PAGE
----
Employees who are infertile may qualify for reasonable accommodations under the ADA. That's true even if the underlying medical condition that caused the infertility has been cured. As a result, you may be required to give infertile employees time off for fertility treatments and even adoption planning.
Recent case: A computer programmer developed cancer of the uterus and had to undergo a hysterectomy. When she sued for disability discrimination, the question arose whether she was truly disabled simply due to her infertility. The court said "Yes." Because childbearing is a major life function (as the Supreme Court decided years ago in the Bragdon v. Abbott case involving an HIV-positive person), infertile employees are disabled and entitled to accommodations to deal with infertility. (Yindee v. CCH, Inc., No. 05-3069, 7th Cir., 2006)
Like what you've read? ...Republish it and share great business tips!
Attention: Readers, Publishers, Editors, Bloggers, Media, Webmasters and more...
We believe great content should be read and passed around. After all, knowledge IS power. And good business can become great with the right information at their fingertips. If you'd like to share any of the insightful articles on BusinessManagementDaily.com, you may republish or syndicate it without charge.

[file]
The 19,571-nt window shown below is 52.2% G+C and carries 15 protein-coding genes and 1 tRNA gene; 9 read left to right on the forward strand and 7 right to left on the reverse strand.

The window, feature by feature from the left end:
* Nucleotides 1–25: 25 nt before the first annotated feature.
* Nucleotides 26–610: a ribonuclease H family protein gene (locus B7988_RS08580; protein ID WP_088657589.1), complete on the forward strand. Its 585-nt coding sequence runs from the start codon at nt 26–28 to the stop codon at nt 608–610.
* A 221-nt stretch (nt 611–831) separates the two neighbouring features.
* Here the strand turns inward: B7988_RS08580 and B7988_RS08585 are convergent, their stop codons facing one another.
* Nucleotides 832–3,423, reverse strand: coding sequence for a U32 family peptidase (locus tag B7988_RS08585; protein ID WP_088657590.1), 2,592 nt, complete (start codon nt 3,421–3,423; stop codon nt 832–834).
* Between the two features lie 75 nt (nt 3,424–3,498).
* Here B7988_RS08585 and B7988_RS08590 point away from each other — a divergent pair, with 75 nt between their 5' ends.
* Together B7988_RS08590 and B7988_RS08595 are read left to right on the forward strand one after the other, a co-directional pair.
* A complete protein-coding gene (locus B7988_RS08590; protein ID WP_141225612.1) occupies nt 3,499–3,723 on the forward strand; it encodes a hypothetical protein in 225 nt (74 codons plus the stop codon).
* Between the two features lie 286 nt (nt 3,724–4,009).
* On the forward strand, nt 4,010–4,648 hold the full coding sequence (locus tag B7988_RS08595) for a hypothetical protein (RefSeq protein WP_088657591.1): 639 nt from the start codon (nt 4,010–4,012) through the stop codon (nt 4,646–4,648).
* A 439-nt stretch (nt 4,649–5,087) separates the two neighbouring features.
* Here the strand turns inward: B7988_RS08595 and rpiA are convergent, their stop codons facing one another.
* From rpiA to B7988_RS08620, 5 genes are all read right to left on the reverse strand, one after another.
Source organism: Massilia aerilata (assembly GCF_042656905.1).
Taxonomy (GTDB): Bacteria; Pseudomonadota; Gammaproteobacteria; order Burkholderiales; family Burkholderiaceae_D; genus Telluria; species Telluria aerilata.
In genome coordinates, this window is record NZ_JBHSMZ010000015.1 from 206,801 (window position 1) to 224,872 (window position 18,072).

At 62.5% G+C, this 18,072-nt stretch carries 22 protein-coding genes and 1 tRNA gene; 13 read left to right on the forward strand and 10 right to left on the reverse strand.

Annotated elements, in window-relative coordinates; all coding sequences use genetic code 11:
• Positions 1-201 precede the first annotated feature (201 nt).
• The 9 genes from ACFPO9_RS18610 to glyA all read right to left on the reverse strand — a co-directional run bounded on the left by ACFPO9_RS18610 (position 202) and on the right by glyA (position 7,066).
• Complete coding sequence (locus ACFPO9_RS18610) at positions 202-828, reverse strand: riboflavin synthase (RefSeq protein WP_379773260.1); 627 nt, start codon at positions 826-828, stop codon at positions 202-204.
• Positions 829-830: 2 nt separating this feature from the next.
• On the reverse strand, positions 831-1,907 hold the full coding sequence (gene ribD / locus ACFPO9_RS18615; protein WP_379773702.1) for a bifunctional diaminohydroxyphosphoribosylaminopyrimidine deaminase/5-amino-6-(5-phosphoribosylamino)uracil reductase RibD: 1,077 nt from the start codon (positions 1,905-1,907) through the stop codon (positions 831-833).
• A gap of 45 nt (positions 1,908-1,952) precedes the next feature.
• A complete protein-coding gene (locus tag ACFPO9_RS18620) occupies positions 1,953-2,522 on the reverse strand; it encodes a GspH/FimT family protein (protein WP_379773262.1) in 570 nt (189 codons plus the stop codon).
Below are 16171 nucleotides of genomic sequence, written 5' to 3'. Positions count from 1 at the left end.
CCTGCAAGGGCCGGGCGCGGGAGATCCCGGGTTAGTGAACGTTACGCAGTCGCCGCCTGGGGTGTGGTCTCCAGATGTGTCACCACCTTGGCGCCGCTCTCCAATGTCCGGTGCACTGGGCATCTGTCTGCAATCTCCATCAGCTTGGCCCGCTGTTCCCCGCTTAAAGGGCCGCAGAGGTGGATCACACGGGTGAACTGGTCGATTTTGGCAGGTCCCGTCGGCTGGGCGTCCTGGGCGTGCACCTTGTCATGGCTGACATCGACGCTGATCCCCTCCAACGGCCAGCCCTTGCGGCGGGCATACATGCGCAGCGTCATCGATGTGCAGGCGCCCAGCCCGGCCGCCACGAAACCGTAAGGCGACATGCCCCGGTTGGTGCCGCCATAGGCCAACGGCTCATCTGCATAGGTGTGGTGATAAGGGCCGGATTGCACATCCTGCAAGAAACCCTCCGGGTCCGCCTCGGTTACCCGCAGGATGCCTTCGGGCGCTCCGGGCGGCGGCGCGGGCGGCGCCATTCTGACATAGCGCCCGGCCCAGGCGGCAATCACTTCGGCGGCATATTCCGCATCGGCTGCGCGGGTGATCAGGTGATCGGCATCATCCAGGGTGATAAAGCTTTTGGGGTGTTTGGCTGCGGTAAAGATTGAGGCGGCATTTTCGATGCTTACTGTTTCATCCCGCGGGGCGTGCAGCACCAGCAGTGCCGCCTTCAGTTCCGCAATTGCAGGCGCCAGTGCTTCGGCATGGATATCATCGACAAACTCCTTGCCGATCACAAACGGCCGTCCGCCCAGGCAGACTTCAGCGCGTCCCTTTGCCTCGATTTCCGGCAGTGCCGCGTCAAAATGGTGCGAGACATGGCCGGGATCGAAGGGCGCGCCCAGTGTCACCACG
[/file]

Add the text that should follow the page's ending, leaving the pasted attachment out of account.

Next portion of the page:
The only thing we ask is that you keep the article exactly as it was written and formatted. You also need to include an attribution statement and link to the article.
" This information is proudly provided by Business Management Daily.com: http://www.businessmanagementdaily.com/2011/infertility-is-considered-a-disability-under-ada "
- How to terminate employees who have been out on workers' comp
- Use 'fresh-start' policy to cut retaliation risk
- Beware justifying hiring or promotion with criteria that don't appear in job description
- Vague 'unfairness' complaints aren't protected activity
- End of harassment investigation triggers filing period